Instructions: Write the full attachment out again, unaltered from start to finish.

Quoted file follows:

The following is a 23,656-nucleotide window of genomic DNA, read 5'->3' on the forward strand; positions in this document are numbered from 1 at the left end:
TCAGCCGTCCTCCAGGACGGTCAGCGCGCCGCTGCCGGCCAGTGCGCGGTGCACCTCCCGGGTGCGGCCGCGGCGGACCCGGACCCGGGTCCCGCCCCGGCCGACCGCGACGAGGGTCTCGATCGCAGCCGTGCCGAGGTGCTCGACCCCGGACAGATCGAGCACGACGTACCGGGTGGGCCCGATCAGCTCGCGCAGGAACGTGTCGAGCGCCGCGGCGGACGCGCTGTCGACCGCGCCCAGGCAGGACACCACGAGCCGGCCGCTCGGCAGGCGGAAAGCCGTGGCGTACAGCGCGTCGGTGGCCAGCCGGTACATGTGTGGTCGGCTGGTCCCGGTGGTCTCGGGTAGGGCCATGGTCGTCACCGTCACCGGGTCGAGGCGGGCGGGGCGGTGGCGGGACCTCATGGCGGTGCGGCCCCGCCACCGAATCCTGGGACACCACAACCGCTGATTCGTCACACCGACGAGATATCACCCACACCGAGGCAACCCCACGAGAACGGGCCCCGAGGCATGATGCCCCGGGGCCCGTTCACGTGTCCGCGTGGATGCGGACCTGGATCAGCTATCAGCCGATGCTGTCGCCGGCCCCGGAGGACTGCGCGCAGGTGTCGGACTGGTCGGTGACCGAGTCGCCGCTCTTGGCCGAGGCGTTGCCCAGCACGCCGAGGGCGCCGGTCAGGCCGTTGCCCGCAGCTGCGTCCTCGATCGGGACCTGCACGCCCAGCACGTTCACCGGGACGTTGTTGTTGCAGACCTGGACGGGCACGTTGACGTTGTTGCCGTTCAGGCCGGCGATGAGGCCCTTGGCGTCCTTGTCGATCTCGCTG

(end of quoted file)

The following is a 23,656-nucleotide window of genomic DNA, read 5'->3' on the forward strand; positions in this document are numbered from 1 at the left end:
TCAGCCGTCCTCCAGGACGGTCAGCGCGCCGCTGCCGGCCAGTGCGCGGTGCACCTCCCGGGTGCGGCCGCGGCGGACCCGGACCCGGGTCCCGCCCCGGCCGACCGCGACGAGGGTCTCGATCGCAGCCGTGCCGAGGTGCTCGACCCCGGACAGATCGAGCACGACGTACCGGGTGGGCCCGATCAGCTCGCGCAGGAACGTGTCGAGCGCCGCGGCGGACGCGCTGTCGACCGCGCCCAGGCAGGACACCACGAGCCGGCCGCTCGGCAGGCGGAAAGCCGTGGCGTACAGCGCGTCGGTGGCCAGCCGGTACATGTGTGGTCGGCTGGTCCCGGTGGTCTCGGGTAGGGCCATGGTCGTCACCGTCACCGGGTCGAGGCGGGCGGGGCGGTGGCGGGACCTCATGGCGGTGCGGCCCCGCCACCGAATCCTGGGACACCACAACCGCTGATTCGTCACACCGACGAGATATCACCCACACCGAGGCAACCCCACGAGAACGGGCCCCGAGGCATGATGCCCCGGGGCCCGTTCACGTGTCCGCGTGGATGCGGACCTGGATCAGCTATCAGCCGATGCTGTCGCCGGCCCCGGAGGACTGCGCGCAGGTGTCGGACTGGTCGGTGACCGAGTCGCCGCTCTTGGCCGAGGCGTTGCCCAGCACGCCGAGGGCGCCGGTCAGGCCGTTGCCCGCAGCTGCGTCCTCGATCGGGACCTGCACGCCCAGCACGTTCACCGGGACGTTGTTGTTGCAGACCTGGACGGGCACGTTGACGTTGTTGCCGTTCAGGCCGGCGATGAGGCCCTTGGCGTCCTTGTCGATCTCGCTG